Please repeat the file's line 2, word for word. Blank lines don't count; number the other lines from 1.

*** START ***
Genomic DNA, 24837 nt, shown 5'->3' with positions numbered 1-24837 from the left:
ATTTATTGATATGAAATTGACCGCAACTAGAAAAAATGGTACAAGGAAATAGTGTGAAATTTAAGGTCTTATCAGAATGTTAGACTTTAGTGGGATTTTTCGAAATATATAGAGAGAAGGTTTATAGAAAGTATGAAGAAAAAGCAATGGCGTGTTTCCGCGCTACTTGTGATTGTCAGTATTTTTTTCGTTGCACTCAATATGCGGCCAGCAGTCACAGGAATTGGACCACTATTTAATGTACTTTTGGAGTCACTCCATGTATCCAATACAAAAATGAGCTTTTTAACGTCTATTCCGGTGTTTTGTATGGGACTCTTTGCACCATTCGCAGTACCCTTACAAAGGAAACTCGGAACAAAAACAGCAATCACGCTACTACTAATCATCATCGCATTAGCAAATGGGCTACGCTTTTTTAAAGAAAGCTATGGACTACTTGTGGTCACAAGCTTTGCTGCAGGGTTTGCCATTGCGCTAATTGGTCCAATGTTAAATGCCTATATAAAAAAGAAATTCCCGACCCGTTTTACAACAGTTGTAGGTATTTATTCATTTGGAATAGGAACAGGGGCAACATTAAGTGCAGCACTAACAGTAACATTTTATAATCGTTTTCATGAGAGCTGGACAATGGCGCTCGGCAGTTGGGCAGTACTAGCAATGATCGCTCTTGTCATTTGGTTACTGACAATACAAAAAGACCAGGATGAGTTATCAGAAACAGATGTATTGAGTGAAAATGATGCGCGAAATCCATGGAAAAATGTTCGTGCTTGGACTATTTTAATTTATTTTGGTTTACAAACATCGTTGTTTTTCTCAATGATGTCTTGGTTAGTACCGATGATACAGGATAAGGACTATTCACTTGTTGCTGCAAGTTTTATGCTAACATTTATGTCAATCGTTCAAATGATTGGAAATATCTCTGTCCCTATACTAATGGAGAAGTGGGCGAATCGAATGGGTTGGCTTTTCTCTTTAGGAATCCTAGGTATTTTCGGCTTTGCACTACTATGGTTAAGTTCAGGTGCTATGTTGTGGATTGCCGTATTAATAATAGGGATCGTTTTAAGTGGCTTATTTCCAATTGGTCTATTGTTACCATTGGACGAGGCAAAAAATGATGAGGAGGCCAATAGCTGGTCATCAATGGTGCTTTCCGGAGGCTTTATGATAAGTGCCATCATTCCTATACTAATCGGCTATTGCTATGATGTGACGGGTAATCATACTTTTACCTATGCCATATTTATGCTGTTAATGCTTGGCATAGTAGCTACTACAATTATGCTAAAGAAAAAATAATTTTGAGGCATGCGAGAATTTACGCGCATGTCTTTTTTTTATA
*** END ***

ATTTATTGATATGAAATTGACCGCAACTAGAAAAAATGGTACAAGGAAATAGTGTGAAATTTAAGGTCTTATCAGAATGTTAGACTTTAGTGGGATTTTTCGAAATATATAGAGAGAAGGTTTATAGAAAGTATGAAGAAAAAGCAATGGCGTGTTTCCGCGCTACTTGTGATTGTCAGTATTTTTTTCGTTGCACTCAATATGCGGCCAGCAGTCACAGGAATTGGACCACTATTTAATGTACTTTTGGAGTCACTCCATGTATCCAATACAAAAATGAGCTTTTTAACGTCTATTCCGGTGTTTTGTATGGGACTCTTTGCACCATTCGCAGTACCCTTACAAAGGAAACTCGGAACAAAAACAGCAATCACGCTACTACTAATCATCATCGCATTAGCAAATGGGCTACGCTTTTTTAAAGAAAGCTATGGACTACTTGTGGTCACAAGCTTTGCTGCAGGGTTTGCCATTGCGCTAATTGGTCCAATGTTAAATGCCTATATAAAAAAGAAATTCCCGACCCGTTTTACAACAGTTGTAGGTATTTATTCATTTGGAATAGGAACAGGGGCAACATTAAGTGCAGCACTAACAGTAACATTTTATAATCGTTTTCATGAGAGCTGGACAATGGCGCTCGGCAGTTGGGCAGTACTAGCAATGATCGCTCTTGTCATTTGGTTACTGACAATACAAAAAGACCAGGATGAGTTATCAGAAACAGATGTATTGAGTGAAAATGATGCGCGAAATCCATGGAAAAATGTTCGTGCTTGGACTATTTTAATTTATTTTGGTTTACAAACATCGTTGTTTTTCTCAATGATGTCTTGGTTAGTACCGATGATACAGGATAAGGACTATTCACTTGTTGCTGCAAGTTTTATGCTAACATTTATGTCAATCGTTCAAATGATTGGAAATATCTCTGTCCCTATACTAATGGAGAAGTGGGCGAATCGAATGGGTTGGCTTTTCTCTTTAGGAATCCTAGGTATTTTCGGCTTTGCACTACTATGGTTAAGTTCAGGTGCTATGTTGTGGATTGCCGTATTAATAATAGGGATCGTTTTAAGTGGCTTATTTCCAATTGGTCTATTGTTACCATTGGACGAGGCAAAAAATGATGAGGAGGCCAATAGCTGGTCATCAATGGTGCTTTCCGGAGGCTTTATGATAAGTGCCATCATTCCTATACTAATCGGCTATTGCTATGATGTGACGGGTAATCATACTTTTACCTATGCCATATTTATGCTGTTAATGCTTGGCATAGTAGCTACTACAATTATGCTAAAGAAAAAATAATTTTGAGGCATGCGAGAATTTACGCGCATGTCTTTTTTTTATA